November 14, 2011
By: Chris Kramer
The phenomenon of "bankruptcy tourism" in the United Kingdom has begun to raise questions about the U.K.'s bankruptcy laws.
Apparently, because the U.K. has more lenient business bankruptcy laws than many other European countries, some firms have taken to relocating to Britain in order to file for bankruptcy protection there.
British bankruptcy law permits filers to eliminate many creditors and reemerge as debt-free business organizations. The phenomenon of bankruptcy tourism made headlines in 2009 when a Greek telecommunications group moved itself to Britain and filed for bankruptcy after three months there.
Now, a new case has brought the problem of bankruptcy tourism back into the spotlight. According to reports, British bankruptcy authorities with the Insolvency Service recently shut down 61 companies that had been established in the U.K. specifically to profit from the country's bankruptcy laws.
It seems the companies were run by a German couple, both of whom have been charged with filing false information about the companies and failing to cooperate with investigators. The companies, it seems, were designed to encourage German businesses facing financial trouble to relocate to the U.K., file for bankruptcy, and then continue doing business without debt.
Earlier this year, Ireland overhauled its bankruptcy laws to make them slightly less damaging to individuals. Prior to the introduction of new laws, Irish debtors who sought bankruptcy protection might be stuck with "bankrupt" status for their entire lives.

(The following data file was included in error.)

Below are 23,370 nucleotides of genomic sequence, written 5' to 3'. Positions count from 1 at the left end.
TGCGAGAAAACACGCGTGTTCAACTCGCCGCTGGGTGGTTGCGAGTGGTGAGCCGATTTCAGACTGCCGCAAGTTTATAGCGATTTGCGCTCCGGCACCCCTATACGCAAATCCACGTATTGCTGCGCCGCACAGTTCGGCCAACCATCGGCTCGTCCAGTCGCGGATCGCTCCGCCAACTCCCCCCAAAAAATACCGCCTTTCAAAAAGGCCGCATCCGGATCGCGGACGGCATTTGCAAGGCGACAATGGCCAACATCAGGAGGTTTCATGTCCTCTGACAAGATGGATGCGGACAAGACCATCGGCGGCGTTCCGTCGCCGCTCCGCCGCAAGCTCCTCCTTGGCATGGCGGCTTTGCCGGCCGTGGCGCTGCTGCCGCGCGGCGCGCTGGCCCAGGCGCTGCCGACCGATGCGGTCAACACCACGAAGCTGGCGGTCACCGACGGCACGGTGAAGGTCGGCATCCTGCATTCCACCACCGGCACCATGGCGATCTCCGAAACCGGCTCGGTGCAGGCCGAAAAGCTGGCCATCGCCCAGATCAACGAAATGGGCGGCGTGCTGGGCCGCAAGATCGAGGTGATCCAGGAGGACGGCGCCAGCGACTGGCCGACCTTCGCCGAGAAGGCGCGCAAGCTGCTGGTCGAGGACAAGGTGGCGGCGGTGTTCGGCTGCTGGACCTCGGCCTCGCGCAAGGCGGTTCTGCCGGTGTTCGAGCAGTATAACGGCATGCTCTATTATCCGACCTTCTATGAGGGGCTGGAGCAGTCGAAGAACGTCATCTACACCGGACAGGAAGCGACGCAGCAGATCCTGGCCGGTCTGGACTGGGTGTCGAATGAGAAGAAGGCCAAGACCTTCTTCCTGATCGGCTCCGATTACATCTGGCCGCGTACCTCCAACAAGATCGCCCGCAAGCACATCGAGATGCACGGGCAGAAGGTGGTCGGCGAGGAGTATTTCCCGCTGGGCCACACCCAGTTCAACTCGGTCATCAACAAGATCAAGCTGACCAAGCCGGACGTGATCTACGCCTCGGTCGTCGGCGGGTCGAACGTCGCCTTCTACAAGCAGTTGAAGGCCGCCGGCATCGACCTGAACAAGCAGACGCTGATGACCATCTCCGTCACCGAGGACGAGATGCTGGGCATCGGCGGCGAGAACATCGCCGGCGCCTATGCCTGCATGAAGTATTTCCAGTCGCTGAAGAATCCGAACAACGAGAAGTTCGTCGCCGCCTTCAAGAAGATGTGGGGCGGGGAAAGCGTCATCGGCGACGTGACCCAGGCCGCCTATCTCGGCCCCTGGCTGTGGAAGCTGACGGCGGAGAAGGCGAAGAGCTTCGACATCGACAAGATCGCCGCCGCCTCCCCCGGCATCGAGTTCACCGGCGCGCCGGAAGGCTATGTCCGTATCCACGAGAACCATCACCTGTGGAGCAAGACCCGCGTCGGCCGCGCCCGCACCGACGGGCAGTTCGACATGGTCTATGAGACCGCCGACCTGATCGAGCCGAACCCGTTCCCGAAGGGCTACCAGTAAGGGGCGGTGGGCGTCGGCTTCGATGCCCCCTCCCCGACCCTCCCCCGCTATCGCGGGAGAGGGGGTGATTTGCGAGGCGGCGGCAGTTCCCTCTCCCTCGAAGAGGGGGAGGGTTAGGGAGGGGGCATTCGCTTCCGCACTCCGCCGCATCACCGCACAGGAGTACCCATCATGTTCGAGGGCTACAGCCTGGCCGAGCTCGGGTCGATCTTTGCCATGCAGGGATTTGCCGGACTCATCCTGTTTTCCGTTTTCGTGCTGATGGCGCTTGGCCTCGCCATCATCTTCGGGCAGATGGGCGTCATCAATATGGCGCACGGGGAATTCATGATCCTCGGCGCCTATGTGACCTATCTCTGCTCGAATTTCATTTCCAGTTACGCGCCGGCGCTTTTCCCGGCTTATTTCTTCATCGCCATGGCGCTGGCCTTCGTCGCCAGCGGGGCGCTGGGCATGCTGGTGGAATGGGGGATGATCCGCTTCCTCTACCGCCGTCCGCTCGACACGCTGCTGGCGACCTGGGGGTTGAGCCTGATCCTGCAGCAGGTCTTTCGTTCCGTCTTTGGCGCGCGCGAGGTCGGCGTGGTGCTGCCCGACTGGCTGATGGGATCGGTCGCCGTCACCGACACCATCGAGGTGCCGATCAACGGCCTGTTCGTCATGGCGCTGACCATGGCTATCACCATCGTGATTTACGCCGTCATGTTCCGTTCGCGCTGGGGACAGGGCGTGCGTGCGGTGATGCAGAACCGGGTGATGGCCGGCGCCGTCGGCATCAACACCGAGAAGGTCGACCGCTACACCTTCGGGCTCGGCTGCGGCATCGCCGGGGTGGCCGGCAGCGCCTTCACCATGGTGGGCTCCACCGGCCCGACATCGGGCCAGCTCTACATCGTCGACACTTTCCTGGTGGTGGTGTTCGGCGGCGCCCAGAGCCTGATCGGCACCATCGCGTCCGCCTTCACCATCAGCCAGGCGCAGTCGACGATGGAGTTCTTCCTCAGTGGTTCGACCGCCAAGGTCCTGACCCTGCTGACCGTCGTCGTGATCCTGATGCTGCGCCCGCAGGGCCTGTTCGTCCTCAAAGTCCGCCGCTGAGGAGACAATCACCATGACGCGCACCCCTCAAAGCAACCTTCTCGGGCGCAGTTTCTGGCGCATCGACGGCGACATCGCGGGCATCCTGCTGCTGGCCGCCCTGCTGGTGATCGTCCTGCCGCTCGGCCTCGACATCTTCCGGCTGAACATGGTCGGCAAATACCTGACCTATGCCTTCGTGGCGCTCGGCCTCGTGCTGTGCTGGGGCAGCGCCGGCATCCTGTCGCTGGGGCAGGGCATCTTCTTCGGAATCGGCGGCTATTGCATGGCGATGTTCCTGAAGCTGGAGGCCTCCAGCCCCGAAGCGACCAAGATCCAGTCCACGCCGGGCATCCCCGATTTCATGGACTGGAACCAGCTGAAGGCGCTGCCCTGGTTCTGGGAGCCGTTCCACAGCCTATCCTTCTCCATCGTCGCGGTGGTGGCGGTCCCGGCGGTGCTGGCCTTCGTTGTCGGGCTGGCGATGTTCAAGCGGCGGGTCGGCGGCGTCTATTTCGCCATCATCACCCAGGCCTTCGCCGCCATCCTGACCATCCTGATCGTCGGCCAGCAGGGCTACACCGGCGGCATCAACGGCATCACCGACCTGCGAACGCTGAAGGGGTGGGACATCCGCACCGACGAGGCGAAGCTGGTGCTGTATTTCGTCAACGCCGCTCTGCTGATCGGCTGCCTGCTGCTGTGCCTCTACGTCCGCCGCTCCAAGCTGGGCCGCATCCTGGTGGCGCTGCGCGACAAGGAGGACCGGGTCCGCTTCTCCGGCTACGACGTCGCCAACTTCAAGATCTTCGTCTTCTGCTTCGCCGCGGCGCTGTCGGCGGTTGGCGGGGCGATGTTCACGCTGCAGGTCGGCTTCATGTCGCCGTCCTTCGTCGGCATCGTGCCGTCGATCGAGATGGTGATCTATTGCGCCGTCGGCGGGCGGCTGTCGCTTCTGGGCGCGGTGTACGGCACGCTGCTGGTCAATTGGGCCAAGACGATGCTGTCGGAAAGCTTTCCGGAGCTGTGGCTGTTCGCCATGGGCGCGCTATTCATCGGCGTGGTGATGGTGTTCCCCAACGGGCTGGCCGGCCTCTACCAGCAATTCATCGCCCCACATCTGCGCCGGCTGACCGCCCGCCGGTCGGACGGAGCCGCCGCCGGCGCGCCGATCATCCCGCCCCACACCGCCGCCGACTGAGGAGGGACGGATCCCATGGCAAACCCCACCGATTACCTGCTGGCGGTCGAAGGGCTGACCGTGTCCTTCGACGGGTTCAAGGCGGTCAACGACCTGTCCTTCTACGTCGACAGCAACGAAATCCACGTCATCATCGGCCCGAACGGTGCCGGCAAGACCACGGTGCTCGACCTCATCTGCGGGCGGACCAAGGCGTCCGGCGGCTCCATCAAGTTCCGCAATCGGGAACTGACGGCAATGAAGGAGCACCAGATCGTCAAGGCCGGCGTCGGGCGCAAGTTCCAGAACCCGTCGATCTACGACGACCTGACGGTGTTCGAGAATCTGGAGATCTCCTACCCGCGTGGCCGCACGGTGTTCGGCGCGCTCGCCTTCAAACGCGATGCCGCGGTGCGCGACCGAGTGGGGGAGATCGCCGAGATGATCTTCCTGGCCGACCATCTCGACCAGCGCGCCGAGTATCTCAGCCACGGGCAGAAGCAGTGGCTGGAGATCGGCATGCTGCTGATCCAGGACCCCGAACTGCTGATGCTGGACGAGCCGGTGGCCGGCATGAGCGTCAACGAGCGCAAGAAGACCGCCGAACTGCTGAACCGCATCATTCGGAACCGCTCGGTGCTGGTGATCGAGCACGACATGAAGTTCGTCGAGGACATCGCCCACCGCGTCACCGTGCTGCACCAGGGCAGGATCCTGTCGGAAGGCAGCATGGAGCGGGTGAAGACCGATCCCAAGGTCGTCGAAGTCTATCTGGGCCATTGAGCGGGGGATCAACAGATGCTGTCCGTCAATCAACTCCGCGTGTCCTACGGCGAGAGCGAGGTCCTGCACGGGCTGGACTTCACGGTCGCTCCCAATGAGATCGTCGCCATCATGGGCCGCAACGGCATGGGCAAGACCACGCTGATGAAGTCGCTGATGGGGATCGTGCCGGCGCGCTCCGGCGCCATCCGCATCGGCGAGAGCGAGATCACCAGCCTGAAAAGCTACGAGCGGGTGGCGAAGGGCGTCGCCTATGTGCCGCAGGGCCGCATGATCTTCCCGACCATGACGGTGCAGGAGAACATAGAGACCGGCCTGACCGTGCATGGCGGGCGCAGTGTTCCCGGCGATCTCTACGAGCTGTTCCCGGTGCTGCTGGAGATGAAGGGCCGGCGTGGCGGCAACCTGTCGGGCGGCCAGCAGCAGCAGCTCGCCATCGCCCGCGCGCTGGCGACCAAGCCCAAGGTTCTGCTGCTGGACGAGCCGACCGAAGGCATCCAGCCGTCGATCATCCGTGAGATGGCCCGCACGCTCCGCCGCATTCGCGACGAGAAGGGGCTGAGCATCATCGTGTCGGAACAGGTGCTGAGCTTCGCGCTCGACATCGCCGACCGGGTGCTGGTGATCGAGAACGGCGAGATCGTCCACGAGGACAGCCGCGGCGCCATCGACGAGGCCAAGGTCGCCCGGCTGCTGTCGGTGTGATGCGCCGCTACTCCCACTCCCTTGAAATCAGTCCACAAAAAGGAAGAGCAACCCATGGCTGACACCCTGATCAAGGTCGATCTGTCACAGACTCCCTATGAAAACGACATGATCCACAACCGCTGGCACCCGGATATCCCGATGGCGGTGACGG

Because British personal bankruptcy laws were less rigid, some individuals reportedly traveled to the U.K. to establish residency and then file for bankruptcy protection under the more forgiving laws.
Recently, Irish real Estate tycoon Sean Quinn, once named the richest man in Ireland, filed for bankruptcy in Belfast, Northern Ireland, which is part of the U.K. Thanks to the U.K.'s bankruptcy laws, Quinn will be able to start another business after only one year, compared to a 12-year wait required by Ireland's laws, according to the New York Times.
In the United States, the bankruptcy law can vary in each state , due to median income filing requirements, property exemptions and other details. The law prohibits similar "forum shopping" for individuals and requires filers to be a resident of the state in which they intend to file for at least 90 days.
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